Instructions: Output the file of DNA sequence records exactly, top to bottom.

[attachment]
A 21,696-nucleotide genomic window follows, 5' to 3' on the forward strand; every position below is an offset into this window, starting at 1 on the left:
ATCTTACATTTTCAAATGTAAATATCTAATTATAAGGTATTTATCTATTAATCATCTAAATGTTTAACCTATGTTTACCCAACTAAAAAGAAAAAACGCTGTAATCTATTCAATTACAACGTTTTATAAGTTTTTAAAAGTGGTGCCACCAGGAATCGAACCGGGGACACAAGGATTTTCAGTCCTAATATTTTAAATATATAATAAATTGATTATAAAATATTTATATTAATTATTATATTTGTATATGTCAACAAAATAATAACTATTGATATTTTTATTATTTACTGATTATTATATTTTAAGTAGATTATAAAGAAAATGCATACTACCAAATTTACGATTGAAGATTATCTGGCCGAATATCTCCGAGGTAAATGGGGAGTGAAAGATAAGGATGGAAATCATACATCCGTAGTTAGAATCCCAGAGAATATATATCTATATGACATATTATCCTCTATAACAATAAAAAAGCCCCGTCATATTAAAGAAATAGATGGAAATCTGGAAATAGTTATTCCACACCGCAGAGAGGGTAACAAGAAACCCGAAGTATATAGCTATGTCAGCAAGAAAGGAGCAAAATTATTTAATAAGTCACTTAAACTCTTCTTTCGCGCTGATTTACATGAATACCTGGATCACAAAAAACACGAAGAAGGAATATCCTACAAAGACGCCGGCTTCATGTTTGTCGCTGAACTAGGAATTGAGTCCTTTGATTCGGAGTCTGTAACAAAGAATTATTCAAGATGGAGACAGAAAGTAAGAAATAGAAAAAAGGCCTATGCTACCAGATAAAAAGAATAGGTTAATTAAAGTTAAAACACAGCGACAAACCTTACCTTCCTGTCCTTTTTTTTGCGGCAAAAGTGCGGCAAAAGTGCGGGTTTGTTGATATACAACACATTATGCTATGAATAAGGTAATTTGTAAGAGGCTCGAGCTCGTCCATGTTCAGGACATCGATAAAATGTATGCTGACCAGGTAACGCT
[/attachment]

A 21,696-nucleotide genomic window follows, 5' to 3' on the forward strand; every position below is an offset into this window, starting at 1 on the left:
ATCTTACATTTTCAAATGTAAATATCTAATTATAAGGTATTTATCTATTAATCATCTAAATGTTTAACCTATGTTTACCCAACTAAAAAGAAAAAACGCTGTAATCTATTCAATTACAACGTTTTATAAGTTTTTAAAAGTGGTGCCACCAGGAATCGAACCGGGGACACAAGGATTTTCAGTCCTAATATTTTAAATATATAATAAATTGATTATAAAATATTTATATTAATTATTATATTTGTATATGTCAACAAAATAATAACTATTGATATTTTTATTATTTACTGATTATTATATTTTAAGTAGATTATAAAGAAAATGCATACTACCAAATTTACGATTGAAGATTATCTGGCCGAATATCTCCGAGGTAAATGGGGAGTGAAAGATAAGGATGGAAATCATACATCCGTAGTTAGAATCCCAGAGAATATATATCTATATGACATATTATCCTCTATAACAATAAAAAAGCCCCGTCATATTAAAGAAATAGATGGAAATCTGGAAATAGTTATTCCACACCGCAGAGAGGGTAACAAGAAACCCGAAGTATATAGCTATGTCAGCAAGAAAGGAGCAAAATTATTTAATAAGTCACTTAAACTCTTCTTTCGCGCTGATTTACATGAATACCTGGATCACAAAAAACACGAAGAAGGAATATCCTACAAAGACGCCGGCTTCATGTTTGTCGCTGAACTAGGAATTGAGTCCTTTGATTCGGAGTCTGTAACAAAGAATTATTCAAGATGGAGACAGAAAGTAAGAAATAGAAAAAAGGCCTATGCTACCAGATAAAAAGAATAGGTTAATTAAAGTTAAAACACAGCGACAAACCTTACCTTCCTGTCCTTTTTTTTGCGGCAAAAGTGCGGCAAAAGTGCGGGTTTGTTGATATACAACACATTATGCTATGAATAAGGTAATTTGTAAGAGGCTCGAGCTCGTCCATGTTCAGGACATCGATAAAATGTATGCTGACCAGGTAACGCT